Retirement is quite a different kettle of fish than accumulation and it will take some time before it becomes clear which strategies are the right ones, a panel discussion at the recent JANA Annual Conference found.
Success in retirement looks different from success in accumulation.
Whereas in accumulation the objective is to simply generate a pot of money, retirement is about spending that money in a way that provides a member with a satisfying lifestyle.
The right strategy to achieve this might look very different for each individual, panel members said during a session on retirement strategies at the JANA Annual Conference 2022 in Melbourne last month.
Amara Haqqani, Chief Client Strategy Officer at Bennelong Asset Management, was involved in the development of QSuper’s Lifetime Pension while in a previous role at actuarial consultancy firm Milliman.
Haqqani pointed out that success in retirement is not simply about generating good investment returns.
“This is an industry that is so used to fundamentally single and one-dimensional, quantitative measures of success: headline performance figures, et cetera,” she said during the session moderated by Danielle Bose, Head of Retirement at JANA.
Retirement presents a problem for two reasons. The first is that retirement is a problem of one, meaning that my retirement doesn’t look like yours. The second is that success is consequently not found inside a product, but rather its application to its user – Amara Haqqani
“But retirement presents a problem for two reasons. The first is that retirement is a problem of one, meaning that my retirement doesn’t look like yours. The second is that success is consequently not found inside a product, but rather its application to its user.”
She pointed out that while the superannuation industry is populated by very smart and capable people, who run sophisticated investment strategies, that expertise does not provide an answer to all of the challenges in retirement.
“The problem in our industry is that [member] survey results are never as sexy as hard performance figures. But our collective intellectual superiority isn’t the thing that will give members a satisfying retirement,” she said.
“There are things beyond the investment pale that will determine success, such as health and a feeling of belonging in society. Money is just the enabler.”
In preparation for the panel discussion, she asked a number of people in the industry about their thoughts on measures of success and found a broad agreement on the right measure.
“They said that the best one was probably a qualitative one, such as client feedback which points out that they are happy,” she said.
Not Until the End
The hyper-individualised nature of retirement isn’t the only challenge in developing retirement strategies.
An additional problem is that you don’t really know whether strategies have worked out well for a particular member until they get to the end of their lives, Brnic van Wyk, Head of Asset Liability Management at the Australian Retirement Trust, said.
“The measure of success in retirement is a little bit problematic because it is ex-ante. So you know whether you’ve been successful when somebody dies,” van Wyk said.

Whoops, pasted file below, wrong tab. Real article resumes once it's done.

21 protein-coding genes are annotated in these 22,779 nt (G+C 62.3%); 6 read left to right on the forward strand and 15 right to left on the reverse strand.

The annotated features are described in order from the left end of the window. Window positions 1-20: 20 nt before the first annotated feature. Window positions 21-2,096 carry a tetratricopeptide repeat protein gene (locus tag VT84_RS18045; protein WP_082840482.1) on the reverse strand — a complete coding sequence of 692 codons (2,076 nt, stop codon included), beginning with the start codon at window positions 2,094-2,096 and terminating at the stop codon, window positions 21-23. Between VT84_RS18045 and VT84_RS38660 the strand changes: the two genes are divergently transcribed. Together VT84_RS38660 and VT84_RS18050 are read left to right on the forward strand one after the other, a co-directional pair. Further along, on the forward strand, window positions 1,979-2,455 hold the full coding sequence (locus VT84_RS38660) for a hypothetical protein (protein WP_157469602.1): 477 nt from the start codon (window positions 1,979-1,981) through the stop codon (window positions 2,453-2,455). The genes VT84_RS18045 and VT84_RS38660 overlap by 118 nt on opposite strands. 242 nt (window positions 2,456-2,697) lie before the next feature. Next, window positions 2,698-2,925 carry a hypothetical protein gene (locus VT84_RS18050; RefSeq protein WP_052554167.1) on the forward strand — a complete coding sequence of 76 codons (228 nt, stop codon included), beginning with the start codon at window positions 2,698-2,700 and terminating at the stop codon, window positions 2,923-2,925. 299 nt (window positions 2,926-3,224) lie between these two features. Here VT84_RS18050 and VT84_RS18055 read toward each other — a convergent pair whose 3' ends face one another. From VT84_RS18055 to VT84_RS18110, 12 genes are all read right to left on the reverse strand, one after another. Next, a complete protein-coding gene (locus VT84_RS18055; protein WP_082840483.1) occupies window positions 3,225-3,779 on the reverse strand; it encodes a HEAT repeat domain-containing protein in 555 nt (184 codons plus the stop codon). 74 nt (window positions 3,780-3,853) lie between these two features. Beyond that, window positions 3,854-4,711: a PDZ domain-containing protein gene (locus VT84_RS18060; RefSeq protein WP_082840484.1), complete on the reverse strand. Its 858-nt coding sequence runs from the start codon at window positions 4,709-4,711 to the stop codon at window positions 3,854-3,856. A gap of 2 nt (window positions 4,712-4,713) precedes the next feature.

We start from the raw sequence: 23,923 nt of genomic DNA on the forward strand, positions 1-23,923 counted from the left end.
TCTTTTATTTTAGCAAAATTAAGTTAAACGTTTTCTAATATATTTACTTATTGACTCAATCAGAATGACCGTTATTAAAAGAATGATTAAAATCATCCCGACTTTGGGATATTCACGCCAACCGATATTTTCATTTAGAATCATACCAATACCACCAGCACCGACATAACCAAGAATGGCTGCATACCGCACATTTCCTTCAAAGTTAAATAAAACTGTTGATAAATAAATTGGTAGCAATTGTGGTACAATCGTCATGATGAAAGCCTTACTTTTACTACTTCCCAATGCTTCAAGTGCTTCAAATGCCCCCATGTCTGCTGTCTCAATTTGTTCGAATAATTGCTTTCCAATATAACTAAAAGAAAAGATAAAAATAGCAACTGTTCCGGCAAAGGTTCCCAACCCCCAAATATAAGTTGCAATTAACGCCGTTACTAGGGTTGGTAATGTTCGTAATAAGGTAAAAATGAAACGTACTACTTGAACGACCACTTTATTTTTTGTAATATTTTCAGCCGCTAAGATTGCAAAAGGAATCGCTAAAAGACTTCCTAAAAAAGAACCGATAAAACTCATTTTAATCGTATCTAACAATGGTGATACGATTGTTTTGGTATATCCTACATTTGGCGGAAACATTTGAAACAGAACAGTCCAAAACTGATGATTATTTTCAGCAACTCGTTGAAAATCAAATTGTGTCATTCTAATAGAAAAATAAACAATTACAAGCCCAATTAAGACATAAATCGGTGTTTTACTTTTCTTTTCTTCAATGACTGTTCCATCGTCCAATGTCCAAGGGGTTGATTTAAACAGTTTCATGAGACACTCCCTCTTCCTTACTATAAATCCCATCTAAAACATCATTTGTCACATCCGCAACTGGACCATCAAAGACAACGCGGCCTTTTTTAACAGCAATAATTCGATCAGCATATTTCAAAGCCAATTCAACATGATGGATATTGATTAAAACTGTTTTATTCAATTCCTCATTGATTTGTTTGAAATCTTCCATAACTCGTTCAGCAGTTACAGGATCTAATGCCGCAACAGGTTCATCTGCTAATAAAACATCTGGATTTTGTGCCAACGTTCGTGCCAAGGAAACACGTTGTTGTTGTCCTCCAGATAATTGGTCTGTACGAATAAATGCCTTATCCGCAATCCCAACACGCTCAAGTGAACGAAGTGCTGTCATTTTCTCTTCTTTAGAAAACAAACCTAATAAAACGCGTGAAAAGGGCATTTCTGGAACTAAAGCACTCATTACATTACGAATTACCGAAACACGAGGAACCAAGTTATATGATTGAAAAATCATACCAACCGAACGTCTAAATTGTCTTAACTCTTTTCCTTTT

“You will only be able to know then that there was enough money or there was enough income, or that all the needs were met properly.”
He also pointed out that while the superannuation industry has just turned 30, we are only at the beginning of building a retirement industry. It will take time before it becomes clear which retirement strategies work well and which will be in demand among members.
“It took quite some time, in a very mature part of our industry, for us to be able to compare and contrast [strategies] and determine measures of success. I think we need to allow ourselves that same time of growth and maturity before we are able to do that in retirement,” van Wyk said.
The measure of success in retirement is a little bit problematic because it is ex-ante. So you know whether you’ve been successful when somebody dies – Brnic van Wyk
Aaron Minney, Head of Retirement Income Research at Challenger, agreed and pointed out that while the mandatory superannuation industry has just turned 30, this still means members haven’t spent a full working life inside the system.
“Super just turned 30. From that point of view people think: ‘Hey, we’ve got 10 years before we have to worry about anything.’ I think that is the problem here: there was never any urgency because the system hasn’t matured enough to get there,” Minney said.
“It is that mindset that it takes 40 years to get there and we are only 30 years old. We don’t have to worry about going down that path. But what that misses is that there are a number of people who are at that stage [of transitioning to retirement] already.
“You have to start thinking about how you get that money back. That is the challenge that the industry has to grapple with: we have focused on growing a big pot of money, now how are you going to give it back?
“We are at a point where this is going to move from important to urgent for some of your members.”
For [i3] Insight’s guide to retirement, please click here.
[i3] Insights is the official educational bulletin of the Investment Innovation Institute [i3]. It covers major trends and innovations in institutional investing, providing independent and thought-provoking content about pension funds, insurance companies and sovereign wealth funds across the globe.